* Katie Holmes (DON’T BE AFRAID OF THE DARK) does well in a small role as Jimmy’s ex Bobbi Jo. I’ve always thought she was good and deserved better roles – that hasn’t changed.
* David Denman (The Office, 13 HOURS) plays Bobbi Jo’s current husband, and he’s perfect because he’s a macho dork who you immediately resent but ultimately realize is harmless and kinda likable.
* Katherine Waterston (ALIEN: COVENANT) manages to play a sweet love interest in only about two or three scenes. This is her second 2017 movie where the characters sing a John Denver song.
* Sebastian Stan (RICKI AND THE FLASH) plays a NASCAR driver who’s more of a plot point than a character, which I guess is kind of his thing.
* Family Guy creator Seth McFarlane shows up for a few important scenes, and I have a bias against him, but he works here because you’re supposed to immediately hate him and never change your mind. It also helps that he’s not doing his normal cartoon voice, but a British accent while wearing a fake mustache, so I just thought of him as some kind of off-brand Mike Meyers.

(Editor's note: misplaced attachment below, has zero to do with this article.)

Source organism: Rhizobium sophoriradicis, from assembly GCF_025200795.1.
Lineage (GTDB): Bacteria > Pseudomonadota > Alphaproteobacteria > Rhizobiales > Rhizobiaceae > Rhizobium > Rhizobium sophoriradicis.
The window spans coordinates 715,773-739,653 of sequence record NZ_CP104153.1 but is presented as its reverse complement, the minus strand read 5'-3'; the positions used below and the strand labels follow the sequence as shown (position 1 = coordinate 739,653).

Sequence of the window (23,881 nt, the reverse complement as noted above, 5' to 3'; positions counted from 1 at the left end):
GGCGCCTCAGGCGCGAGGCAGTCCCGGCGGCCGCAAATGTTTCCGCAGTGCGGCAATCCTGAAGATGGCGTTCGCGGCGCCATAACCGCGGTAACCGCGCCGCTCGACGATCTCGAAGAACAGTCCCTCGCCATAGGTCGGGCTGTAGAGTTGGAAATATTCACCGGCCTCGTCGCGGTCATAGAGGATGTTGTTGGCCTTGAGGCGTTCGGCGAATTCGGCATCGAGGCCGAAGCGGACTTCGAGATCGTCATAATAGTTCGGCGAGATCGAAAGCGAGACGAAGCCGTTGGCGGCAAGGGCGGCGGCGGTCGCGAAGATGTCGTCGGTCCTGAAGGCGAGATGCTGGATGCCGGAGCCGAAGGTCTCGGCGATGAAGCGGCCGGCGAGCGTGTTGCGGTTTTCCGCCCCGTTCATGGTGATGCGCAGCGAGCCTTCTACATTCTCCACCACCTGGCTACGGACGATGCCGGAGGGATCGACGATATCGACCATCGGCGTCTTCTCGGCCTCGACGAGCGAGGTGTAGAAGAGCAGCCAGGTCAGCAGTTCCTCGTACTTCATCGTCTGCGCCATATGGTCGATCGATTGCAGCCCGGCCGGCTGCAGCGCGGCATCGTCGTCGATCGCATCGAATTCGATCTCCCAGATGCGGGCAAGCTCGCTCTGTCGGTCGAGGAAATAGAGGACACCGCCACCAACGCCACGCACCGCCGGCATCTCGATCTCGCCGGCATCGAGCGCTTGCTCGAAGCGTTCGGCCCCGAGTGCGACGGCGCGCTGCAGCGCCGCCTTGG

* And Hilary Swank (THE NEXT KARATE KID) and Macon Blair (BLUE RUIN, GREEN ROOM) eventually show up as FBI agents. It’s cool just to see Blair pop up in a big movie, and Swank is having a good time blatantly mimicking her MILLION DOLLAR BABY co-star/director’s voice the whole time. How can I sound tough? Oh, I’ll just imitate Clint. It’s kind of laughable, but I love it.
I guess there are also cameos by NASCAR drivers and Jesco White.
You know what, this is almost like a Burt Reynolds movie. Tatum’s persona is very different than Burt’s, inward instead of arrogant, but this has some of the middlebrow humor and underdogs vs. overdogs themes of THE LONGEST YARD or something like that as it celebrates cars and bars and working class people. But it’s a little more serious than advertised, and that’s a good thing because I enjoyed the story and characters even though I didn’t find most of the jokes very funny.
So welcome back Soderbergh and welcome back Burt Reynolds type movies. Now please make a Charles Bronson type movie if you’re not retired. It could be called HAYWIRE 2: THE CRACKDOWN.